Cinema Volta: Weird Science and Childhood Memory

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"James Petrillo’s classic tale Cinema Volta proves to be something strange at first glance. Combining both text and graphics from the mind of Petrillo, this electronic work simply eludes any categoric pigeonholing. Combining a dream like atmosphere and commentaries on such seminal scientific and literary players as Edison, Tesla, Dante and Mary Shelly, Cinema Volta establishes itself as a representation of the modern memoir in the information age."

(Source: catalog text from exhibition at ELO conference 2008, "Two Decades of Electronic Literature: From Hypercard to YouTube")


Taking its name from the movie theater opened by James Joyce in Trieste in 1909, this CD-ROM is book, a virtuoso performance piece, a reverie about electricity and its transforming power. In twelve short stories which unfold as he contemplates his plate in a restaurant, artist and narrator James Petrillo looks at the diverse accomplishments and strange lives of great inventors of the 19th century: Alessandro Volta, Thomas Edison, Alexander Graham Bell, Samuel Morse, and Nicola Tesla (the inventors of the battery, the telephone, the electric chair, and waxed paper, among other things). In an arresting juxtaposition, Petrillo places these discoveries - and their unforeseen implications - in a profoundly humanistic context: brought into play are the history of Sicily, the lives of Shelley and Byron (whose daughter Ada wrote the first computer program), Joyce's X-rated love letters to Nora, the cave paintings of Lascaux, Frankenstein, and the artist's own childhood memories. The result is a provocative and deeply personal look at the technology which surrounds us and which we have become.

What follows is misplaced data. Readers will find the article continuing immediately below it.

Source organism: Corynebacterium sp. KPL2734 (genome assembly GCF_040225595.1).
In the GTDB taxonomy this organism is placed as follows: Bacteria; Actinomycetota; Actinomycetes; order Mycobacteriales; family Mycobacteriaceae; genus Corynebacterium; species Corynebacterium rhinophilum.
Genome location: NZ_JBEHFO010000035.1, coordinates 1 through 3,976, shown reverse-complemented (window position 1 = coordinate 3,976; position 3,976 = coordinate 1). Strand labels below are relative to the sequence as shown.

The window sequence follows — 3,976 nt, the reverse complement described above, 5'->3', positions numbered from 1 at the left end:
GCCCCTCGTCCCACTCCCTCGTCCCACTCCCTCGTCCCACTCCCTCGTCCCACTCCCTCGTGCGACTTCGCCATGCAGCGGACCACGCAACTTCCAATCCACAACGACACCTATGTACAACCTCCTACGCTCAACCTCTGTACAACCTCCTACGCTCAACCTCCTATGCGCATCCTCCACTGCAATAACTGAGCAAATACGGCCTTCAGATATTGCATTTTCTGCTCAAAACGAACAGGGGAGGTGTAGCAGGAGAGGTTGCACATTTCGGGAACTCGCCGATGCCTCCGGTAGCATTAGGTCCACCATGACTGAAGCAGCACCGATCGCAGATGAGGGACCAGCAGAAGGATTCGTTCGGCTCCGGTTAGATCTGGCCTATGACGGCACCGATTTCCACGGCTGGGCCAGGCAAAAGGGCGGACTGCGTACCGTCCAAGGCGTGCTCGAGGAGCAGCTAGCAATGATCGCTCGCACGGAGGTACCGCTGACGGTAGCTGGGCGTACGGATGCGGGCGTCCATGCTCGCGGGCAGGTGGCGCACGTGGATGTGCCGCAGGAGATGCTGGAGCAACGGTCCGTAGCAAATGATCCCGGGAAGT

One of the first works created to explore the artistic potential of the computer itself, Cinema Volta migrates, pulsates, pushes across the screen in an absurdist and enlightening parade of images and text. Utterly original, Cinema Volta is a treat for the eye and mind alike.


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Jill Walker Rettberg